Southern Exposure 3: Day 8, The Panama Canal

The passage through the Panama Canal did not disappoint. After a night at sea, on the morning of October 21st we rose at 5:15  when we were  to arrive at the Caribbean breakwater before entering the canal. After several days of cruising with rarely a vessel in sight, we saw  sparkling lights dotting the horizon everywhere as ships patiently waited in line. Cruise ships typically pay a premium to be able to break in line as was apparent in our case as we motored directly to the first lock as the sun was just starting to peak above the horizon. I  counted 26 ships behind us, all freighters, tankers or container ships. We watched from our balcony as the ship in front of us, a behemoth, red tanker, slowly started rising in the first lock.

So here is the deal on the Panama Canal, considered from its completion to be one of the Seven Wonders of the Modern World. For centuries it had become apparent that the easiest and fastest way to get from Europe to Asia, or vice versa, would be sailing through the narrow isthmus that connects the North American and South American continents. It was only about 50 miles wide at its narrowest point. If you could just figure out how to do it, you could save thousands of miles of travel at sea and cut weeks off the time—10 hours versus over three weeks for a modern freighter. But the hills were the problem. There were a lot of them, and the smallest were still almost 90 feet above sea level.

The French were the first to try it. In the late 18th Century, when the land was still part of Columbia, they negotiated a treaty, which gave them the rights to build a canal. It took over 20 years for them to throw in the towel, after tens of thousands of deaths and the realization that cutting a ditch over 150 feet deep for much of the 50 miles was not feasible. Most of the deaths came from sickness and disease—yellow fever, malaria, and cholera—than from accidents. The price was too high for the French. They bailed.

Enter the Americans. By the end of the 19th century,  Teddy Roosevelt, had his eye on the real estate and as president in 1904 persuaded the fledgling Republic of Panama to let the U.S. take over the canal project from France. The agreement provided for the U.S. to build and control the canal for perpetuity. It took just over 10 years to get it done, but not without losing over five thousand workers and costing what in today’s dollars would amount to over $ 8 billion plus another $25 billion paid to Panama and more than quadruple that to France. The solution was a series of locks—three on the Atlantic (Caribbean) side and three on the Pacific side—and creating a  massive body of water in the middle,  Gatun Lake,  by damming up two rivers.  It was an engineering masterpiece and still functions successfully with one new series of locks (wider and longer for the bigger commercial vessels)  completed three years ago. For the past 19  years the canal has been owned  and operated by Panama (the Torrijos-Carter Treaty in 1977),  which gained full control on the last day of the Twentieth Century. About 14,000 ships pass through annually or between 35 and 40 ships a day. Based on size and tonnage, the average fee paid by vessels using the original two-lane locks is estimated to be around $150,000 with cruise ships and large commercial vessels paying a lot more. The fee for the Zaandam was reportedly around $450,000 though I could never get anything definitive on this. The larger vessels using the new, one-lane locks pay more than double what the ships in the older section pay. All this produces over $2  billion in gross revenues annually, nets about $800 million for Panama, and is the main driver of Panama’s relatively strong  economy. Supposedly the canal is open to small, private vessels as well, but we did not see any vessel in the canal or waiting in line for passage that was not a large, commercial vessel.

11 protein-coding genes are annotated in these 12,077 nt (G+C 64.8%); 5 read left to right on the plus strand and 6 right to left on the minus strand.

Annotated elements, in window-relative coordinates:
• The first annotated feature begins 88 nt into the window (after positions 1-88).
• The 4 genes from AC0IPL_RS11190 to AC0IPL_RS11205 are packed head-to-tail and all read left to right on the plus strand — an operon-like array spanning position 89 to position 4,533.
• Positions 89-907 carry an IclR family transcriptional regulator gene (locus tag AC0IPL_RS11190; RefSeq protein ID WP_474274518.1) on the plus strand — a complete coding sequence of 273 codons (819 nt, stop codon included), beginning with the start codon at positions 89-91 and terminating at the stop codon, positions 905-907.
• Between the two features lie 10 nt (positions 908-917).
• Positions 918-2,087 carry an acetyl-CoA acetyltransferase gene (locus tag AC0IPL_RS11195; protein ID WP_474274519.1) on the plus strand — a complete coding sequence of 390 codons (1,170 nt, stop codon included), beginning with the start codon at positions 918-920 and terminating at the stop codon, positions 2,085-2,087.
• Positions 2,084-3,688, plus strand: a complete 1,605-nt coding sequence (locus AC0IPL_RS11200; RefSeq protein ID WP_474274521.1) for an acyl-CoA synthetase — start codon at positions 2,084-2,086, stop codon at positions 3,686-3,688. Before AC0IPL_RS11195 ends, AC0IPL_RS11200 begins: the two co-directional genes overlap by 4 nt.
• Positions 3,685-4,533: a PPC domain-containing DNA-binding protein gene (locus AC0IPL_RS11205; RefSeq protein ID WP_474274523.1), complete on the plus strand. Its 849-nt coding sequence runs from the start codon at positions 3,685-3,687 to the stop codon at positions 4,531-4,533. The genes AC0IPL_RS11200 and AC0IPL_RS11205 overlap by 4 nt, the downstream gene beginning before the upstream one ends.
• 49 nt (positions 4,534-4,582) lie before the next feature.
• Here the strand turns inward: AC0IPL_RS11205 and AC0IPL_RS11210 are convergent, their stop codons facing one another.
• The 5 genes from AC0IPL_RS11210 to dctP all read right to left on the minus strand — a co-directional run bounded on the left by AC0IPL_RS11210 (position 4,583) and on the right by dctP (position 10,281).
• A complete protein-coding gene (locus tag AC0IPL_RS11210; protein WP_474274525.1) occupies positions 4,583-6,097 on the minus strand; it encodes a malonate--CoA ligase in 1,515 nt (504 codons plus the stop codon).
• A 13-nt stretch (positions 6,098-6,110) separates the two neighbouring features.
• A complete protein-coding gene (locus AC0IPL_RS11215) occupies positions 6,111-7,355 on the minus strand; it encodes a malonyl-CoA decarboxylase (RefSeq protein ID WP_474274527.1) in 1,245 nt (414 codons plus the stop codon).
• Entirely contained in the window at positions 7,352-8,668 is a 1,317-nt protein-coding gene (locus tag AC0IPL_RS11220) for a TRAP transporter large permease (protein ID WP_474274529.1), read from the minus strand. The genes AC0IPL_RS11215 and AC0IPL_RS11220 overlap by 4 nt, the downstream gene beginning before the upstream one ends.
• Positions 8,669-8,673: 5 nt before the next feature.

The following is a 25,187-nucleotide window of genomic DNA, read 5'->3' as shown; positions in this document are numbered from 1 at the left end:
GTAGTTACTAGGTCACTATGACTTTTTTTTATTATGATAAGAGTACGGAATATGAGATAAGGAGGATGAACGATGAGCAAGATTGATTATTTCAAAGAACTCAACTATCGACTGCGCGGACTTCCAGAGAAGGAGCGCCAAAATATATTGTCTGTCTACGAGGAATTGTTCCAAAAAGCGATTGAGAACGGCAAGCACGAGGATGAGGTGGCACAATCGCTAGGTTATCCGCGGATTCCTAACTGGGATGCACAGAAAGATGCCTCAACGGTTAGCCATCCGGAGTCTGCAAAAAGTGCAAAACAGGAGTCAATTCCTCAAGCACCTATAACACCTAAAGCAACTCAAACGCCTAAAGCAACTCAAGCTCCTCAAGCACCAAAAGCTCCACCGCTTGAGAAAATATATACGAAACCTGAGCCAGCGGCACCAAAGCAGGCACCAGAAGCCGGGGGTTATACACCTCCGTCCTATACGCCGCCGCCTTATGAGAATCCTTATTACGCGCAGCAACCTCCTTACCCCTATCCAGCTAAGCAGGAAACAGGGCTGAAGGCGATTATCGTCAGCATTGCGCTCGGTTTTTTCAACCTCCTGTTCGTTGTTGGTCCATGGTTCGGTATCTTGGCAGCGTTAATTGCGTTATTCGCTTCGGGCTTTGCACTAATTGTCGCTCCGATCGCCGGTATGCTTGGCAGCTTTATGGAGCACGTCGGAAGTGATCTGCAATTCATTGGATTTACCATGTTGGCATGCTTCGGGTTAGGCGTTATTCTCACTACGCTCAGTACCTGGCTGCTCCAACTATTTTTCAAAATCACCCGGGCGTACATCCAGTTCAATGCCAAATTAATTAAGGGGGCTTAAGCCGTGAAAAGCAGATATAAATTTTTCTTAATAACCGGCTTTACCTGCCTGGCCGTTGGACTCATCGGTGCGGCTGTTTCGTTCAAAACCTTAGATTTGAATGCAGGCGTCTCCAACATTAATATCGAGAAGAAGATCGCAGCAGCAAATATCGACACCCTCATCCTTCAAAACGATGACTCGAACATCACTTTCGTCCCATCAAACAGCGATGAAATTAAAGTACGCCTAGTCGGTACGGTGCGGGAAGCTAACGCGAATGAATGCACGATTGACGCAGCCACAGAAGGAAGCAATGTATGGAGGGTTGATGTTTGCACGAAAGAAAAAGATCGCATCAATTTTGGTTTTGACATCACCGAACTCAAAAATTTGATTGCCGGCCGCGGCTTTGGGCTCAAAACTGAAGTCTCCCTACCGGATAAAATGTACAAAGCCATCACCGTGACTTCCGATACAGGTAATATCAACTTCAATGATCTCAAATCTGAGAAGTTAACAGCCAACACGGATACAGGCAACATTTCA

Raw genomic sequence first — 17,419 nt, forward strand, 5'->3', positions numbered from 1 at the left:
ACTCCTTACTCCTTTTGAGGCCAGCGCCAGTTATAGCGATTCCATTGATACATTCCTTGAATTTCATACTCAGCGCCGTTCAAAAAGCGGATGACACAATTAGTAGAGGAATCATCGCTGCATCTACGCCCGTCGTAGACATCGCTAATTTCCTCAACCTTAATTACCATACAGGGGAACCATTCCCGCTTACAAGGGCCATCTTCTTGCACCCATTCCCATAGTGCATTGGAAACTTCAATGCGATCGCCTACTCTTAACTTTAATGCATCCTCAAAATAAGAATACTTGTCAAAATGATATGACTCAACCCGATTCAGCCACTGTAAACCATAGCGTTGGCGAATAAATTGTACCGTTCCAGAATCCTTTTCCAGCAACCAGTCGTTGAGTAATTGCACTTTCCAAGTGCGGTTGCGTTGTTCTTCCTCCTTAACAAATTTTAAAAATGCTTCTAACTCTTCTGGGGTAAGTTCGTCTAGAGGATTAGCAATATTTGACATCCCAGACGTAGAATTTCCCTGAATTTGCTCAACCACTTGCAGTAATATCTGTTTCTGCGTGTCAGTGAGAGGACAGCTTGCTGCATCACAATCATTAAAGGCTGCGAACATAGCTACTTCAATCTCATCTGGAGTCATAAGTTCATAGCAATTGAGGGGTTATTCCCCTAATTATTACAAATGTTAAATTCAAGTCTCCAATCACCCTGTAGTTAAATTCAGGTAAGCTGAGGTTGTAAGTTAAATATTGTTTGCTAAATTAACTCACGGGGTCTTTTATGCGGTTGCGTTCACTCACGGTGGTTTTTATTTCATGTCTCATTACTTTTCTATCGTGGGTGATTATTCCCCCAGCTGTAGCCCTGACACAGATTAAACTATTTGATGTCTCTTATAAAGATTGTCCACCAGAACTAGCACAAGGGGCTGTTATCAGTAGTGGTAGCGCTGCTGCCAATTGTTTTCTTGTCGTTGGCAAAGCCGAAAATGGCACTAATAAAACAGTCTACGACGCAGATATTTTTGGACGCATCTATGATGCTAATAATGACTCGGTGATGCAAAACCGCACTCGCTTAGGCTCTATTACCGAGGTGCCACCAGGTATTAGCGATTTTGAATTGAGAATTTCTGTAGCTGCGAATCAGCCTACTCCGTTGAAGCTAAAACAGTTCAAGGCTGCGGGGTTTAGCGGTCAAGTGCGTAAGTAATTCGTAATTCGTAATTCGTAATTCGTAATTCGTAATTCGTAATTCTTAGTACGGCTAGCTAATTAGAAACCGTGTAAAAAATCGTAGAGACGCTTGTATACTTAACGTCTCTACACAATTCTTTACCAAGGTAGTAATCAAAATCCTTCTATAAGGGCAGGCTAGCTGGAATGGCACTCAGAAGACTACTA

The experience for me I suspect will turn out to be one of the trip highlights. Just being part of a passage experienced by passengers and crew on more than a million other vessels from all parts of the world for more than one hundred years was special. The weather cooperated as well with no storms or rain, which for Panama this time of year was unusual. Most of the crossing is on Gatun Lake. This 45-mile stretch was gorgeous with lush, dense rain forests lining the banks of the lake  and no sign of any human activity or habitation until we reached the last series of locks taking us back down to sea level on the Pacific side.  For some reason it took us about 12 hours to complete the passage, about two hours more than usual, and we did not arrive in Panama City, our next port of call, until just before nine pm.  Panama City will be the subject of the next blog.

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